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Dr Victoria Leong

Dr Victoria  Leong

Assistant Professor of Psychology, Nanyang Technological University (Singapore)

Affiliated Lecturer, Department of Psychology, University of Cambridge (UK)


Office Phone: +44 (0)1223 (3)33567

Biography:

Dr Victoria Leong (Vicky) is a developmental cognitive neuroscientist who is interested in neural synchrony between mothers and infants. She heads the Baby-LINC (Learning through Interpersonal Neural Communication) Lab at the University of Cambridge where she uses electroencephalgraphy (EEG) to study how mother-infant neural activity can become naturally synchronised during social interactions, and how this synchronisation could help babies to learn from their mothers.

Vicky currently holds a dual appointment as an Affiliated Lecturer with the Department of Psychology in Cambridge, and Assistant Professor of Psychology with Nanyang Technological University in Singapore.

Vicky received her undergraduate degree in Medical Science from the University of Cambridge in 2001. After working as a special education teacher and in special education policy in Singapore, she returned to Cambridge for a Masters in Psychology & Education and she obtained her PhD in Psychology from Cambridge in 2013. Vicky's PhD thesis was awarded the 2014 Robert J. Glushko Prize by the Cognitive Science Society, in recognition of outstanding cross-disciplinary work (integrating neuroscience, psychology, linguistics and computational modelling). Shortly after completing her PhD in 2013, Vicky was awarded a prestigious Junior Research Fellowship for early-career independent research at the University of Cambridge, followed by a Parke Davis Exchange Fellowship at Harvard University in 2015. Vicky has been awarded several research grants from the UK Economic & Social Research Council (ESRC), the British Academy and the Rosetrees Medical Trust to study language learning and neural development in infants and young children. The ESRC is funding her most recent work on mother-infant brain synchrony through its Transformative Research scheme, which recognises pioneering and potentially transformative scientific research.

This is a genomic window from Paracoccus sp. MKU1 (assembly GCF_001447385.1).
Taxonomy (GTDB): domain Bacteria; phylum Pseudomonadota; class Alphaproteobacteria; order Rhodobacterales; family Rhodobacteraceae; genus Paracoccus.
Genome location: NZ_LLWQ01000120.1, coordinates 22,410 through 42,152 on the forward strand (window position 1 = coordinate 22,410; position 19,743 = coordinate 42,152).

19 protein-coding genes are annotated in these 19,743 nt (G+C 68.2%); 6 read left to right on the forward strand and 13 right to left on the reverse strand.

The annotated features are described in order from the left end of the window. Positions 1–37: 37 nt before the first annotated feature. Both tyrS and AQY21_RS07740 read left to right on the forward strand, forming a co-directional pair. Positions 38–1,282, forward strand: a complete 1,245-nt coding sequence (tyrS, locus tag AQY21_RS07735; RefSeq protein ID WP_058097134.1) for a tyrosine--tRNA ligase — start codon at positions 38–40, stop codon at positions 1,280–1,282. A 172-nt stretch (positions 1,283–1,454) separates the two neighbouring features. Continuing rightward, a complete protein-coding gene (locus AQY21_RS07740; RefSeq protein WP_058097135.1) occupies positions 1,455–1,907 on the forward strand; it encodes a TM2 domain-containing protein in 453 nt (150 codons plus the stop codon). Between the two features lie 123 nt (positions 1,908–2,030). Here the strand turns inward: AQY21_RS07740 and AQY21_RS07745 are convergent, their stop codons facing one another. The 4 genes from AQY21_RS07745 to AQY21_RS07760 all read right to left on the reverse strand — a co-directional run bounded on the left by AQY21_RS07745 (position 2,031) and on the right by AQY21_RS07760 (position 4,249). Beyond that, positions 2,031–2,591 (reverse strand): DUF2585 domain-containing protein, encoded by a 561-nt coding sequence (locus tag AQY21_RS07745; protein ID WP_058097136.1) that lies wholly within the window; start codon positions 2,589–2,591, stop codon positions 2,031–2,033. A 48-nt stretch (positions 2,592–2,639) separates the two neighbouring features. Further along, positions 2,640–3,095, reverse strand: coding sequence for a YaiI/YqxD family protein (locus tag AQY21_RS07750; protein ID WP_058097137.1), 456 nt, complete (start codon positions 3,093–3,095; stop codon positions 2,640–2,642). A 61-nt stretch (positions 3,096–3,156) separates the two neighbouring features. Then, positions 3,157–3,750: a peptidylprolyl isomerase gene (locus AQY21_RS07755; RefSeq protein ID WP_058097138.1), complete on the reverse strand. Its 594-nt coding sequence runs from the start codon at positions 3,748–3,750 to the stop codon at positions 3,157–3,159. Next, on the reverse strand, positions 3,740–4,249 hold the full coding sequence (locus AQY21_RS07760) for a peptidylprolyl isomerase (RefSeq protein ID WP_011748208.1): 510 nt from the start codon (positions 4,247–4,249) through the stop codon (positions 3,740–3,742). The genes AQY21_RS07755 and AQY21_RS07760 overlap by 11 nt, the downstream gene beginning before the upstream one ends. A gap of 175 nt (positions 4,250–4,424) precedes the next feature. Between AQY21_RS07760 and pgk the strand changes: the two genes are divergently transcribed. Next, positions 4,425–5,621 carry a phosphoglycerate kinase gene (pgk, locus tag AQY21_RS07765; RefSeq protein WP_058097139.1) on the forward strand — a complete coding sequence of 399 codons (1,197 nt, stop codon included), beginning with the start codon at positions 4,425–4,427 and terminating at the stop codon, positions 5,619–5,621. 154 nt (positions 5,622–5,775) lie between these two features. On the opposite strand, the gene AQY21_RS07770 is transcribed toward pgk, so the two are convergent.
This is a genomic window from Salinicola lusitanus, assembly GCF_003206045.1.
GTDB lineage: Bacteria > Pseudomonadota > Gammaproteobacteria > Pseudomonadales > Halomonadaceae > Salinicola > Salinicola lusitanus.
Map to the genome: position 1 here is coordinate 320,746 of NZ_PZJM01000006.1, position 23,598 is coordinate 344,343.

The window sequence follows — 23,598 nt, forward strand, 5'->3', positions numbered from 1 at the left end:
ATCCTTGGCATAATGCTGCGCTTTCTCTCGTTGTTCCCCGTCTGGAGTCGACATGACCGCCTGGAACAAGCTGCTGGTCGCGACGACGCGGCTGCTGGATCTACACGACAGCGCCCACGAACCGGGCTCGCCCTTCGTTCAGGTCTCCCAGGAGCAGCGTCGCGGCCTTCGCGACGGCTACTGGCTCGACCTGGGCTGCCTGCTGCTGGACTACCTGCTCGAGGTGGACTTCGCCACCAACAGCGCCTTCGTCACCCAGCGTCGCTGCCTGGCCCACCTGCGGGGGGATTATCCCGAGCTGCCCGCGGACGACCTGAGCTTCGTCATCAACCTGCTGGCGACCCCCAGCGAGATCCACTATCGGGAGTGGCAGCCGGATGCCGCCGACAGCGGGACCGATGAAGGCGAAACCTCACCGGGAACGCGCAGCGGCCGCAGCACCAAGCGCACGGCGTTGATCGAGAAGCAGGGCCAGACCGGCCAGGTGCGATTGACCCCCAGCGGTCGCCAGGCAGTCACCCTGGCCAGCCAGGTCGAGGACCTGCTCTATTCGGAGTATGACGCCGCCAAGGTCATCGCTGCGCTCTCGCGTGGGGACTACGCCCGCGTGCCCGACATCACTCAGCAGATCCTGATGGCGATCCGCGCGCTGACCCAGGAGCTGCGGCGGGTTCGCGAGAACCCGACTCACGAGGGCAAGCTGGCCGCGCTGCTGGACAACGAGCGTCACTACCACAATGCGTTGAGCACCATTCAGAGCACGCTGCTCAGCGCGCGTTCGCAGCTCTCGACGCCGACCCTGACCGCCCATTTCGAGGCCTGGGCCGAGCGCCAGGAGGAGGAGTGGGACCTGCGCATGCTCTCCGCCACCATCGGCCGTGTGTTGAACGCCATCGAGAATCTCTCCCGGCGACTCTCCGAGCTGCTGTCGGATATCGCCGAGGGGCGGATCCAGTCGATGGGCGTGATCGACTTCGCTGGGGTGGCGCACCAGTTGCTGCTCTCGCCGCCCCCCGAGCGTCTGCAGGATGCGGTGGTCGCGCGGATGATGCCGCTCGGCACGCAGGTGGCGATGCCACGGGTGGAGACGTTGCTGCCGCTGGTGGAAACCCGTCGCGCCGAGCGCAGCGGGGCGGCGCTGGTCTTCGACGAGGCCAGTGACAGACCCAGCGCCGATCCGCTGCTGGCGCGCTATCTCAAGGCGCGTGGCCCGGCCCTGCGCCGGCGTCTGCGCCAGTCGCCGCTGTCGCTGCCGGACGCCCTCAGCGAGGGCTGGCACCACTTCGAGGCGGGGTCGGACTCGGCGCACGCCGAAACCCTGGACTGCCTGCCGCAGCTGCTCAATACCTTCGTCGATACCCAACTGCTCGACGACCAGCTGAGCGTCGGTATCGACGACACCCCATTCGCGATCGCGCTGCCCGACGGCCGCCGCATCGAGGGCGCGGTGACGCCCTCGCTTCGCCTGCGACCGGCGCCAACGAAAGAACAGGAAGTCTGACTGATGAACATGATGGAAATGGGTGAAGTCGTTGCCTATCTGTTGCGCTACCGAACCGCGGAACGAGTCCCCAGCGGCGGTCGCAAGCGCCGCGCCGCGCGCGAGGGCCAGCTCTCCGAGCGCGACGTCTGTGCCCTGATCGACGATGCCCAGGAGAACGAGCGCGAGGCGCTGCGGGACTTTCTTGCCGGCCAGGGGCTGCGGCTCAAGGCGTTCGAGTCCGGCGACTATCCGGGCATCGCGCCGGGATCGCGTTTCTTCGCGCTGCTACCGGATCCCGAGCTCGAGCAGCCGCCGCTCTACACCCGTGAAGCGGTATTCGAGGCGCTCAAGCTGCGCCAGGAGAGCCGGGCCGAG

Keywords

  • cognitive neuroscience
  • neuroscience in education
  • social Neuroscience
  • learning
  • EEG